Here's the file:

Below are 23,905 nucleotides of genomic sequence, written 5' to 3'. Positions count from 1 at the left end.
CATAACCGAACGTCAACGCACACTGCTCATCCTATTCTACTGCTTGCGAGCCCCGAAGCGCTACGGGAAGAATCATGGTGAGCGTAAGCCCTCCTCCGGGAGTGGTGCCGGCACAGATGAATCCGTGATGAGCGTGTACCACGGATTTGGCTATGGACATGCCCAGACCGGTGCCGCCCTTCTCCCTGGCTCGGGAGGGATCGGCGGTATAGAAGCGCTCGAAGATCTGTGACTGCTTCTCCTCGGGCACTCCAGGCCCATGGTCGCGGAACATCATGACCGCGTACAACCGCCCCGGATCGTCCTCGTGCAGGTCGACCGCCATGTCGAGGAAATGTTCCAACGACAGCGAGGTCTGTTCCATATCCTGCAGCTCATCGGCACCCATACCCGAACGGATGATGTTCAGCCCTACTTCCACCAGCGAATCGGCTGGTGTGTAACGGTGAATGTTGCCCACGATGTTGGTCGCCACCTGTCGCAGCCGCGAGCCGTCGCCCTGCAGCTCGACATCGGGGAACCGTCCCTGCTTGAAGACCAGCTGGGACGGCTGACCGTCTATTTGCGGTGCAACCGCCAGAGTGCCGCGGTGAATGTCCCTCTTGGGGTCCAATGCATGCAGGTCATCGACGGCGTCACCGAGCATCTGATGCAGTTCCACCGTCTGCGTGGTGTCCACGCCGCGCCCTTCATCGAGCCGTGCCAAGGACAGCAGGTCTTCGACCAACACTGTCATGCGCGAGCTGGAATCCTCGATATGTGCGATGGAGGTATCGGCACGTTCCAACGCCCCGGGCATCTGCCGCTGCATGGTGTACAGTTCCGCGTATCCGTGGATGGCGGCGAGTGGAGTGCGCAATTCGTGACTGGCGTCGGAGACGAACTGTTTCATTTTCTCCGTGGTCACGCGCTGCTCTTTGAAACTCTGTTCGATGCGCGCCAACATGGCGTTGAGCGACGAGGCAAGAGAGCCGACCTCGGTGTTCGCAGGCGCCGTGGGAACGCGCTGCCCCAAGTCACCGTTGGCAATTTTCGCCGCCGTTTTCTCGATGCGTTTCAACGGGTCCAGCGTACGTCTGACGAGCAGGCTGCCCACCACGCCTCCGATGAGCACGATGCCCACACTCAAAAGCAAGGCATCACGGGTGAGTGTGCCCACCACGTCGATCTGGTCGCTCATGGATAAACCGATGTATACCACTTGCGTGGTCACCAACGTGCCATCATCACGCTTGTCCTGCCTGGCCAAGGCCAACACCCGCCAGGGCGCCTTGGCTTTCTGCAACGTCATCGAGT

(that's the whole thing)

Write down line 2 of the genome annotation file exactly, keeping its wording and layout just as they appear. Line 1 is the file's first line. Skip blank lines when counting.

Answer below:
CATAACCGAACGTCAACGCACACTGCTCATCCTATTCTACTGCTTGCGAGCCCCGAAGCGCTACGGGAAGAATCATGGTGAGCGTAAGCCCTCCTCCGGGAGTGGTGCCGGCACAGATGAATCCGTGATGAGCGTGTACCACGGATTTGGCTATGGACATGCCCAGACCGGTGCCGCCCTTCTCCCTGGCTCGGGAGGGATCGGCGGTATAGAAGCGCTCGAAGATCTGTGACTGCTTCTCCTCGGGCACTCCAGGCCCATGGTCGCGGAACATCATGACCGCGTACAACCGCCCCGGATCGTCCTCGTGCAGGTCGACCGCCATGTCGAGGAAATGTTCCAACGACAGCGAGGTCTGTTCCATATCCTGCAGCTCATCGGCACCCATACCCGAACGGATGATGTTCAGCCCTACTTCCACCAGCGAATCGGCTGGTGTGTAACGGTGAATGTTGCCCACGATGTTGGTCGCCACCTGTCGCAGCCGCGAGCCGTCGCCCTGCAGCTCGACATCGGGGAACCGTCCCTGCTTGAAGACCAGCTGGGACGGCTGACCGTCTATTTGCGGTGCAACCGCCAGAGTGCCGCGGTGAATGTCCCTCTTGGGGTCCAATGCATGCAGGTCATCGACGGCGTCACCGAGCATCTGATGCAGTTCCACCGTCTGCGTGGTGTCCACGCCGCGCCCTTCATCGAGCCGTGCCAAGGACAGCAGGTCTTCGACCAACACTGTCATGCGCGAGCTGGAATCCTCGATATGTGCGATGGAGGTATCGGCACGTTCCAACGCCCCGGGCATCTGCCGCTGCATGGTGTACAGTTCCGCGTATCCGTGGATGGCGGCGAGTGGAGTGCGCAATTCGTGACTGGCGTCGGAGACGAACTGTTTCATTTTCTCCGTGGTCACGCGCTGCTCTTTGAAACTCTGTTCGATGCGCGCCAACATGGCGTTGAGCGACGAGGCAAGAGAGCCGACCTCGGTGTTCGCAGGCGCCGTGGGAACGCGCTGCCCCAAGTCACCGTTGGCAATTTTCGCCGCCGTTTTCTCGATGCGTTTCAACGGGTCCAGCGTACGTCTGACGAGCAGGCTGCCCACCACGCCTCCGATGAGCACGATGCCCACACTCAAAAGCAAGGCATCACGGGTGAGTGTGCCCACCACGTCGATCTGGTCGCTCATGGATAAACCGATGTATACCACTTGCGTGGTCACCAACGTGCCATCATCACGCTTGTCCTGCCTGGCCAAGGCCAACACCCGCCAGGGCGCCTTGGCTTTCTGCAACGTCATCGAGT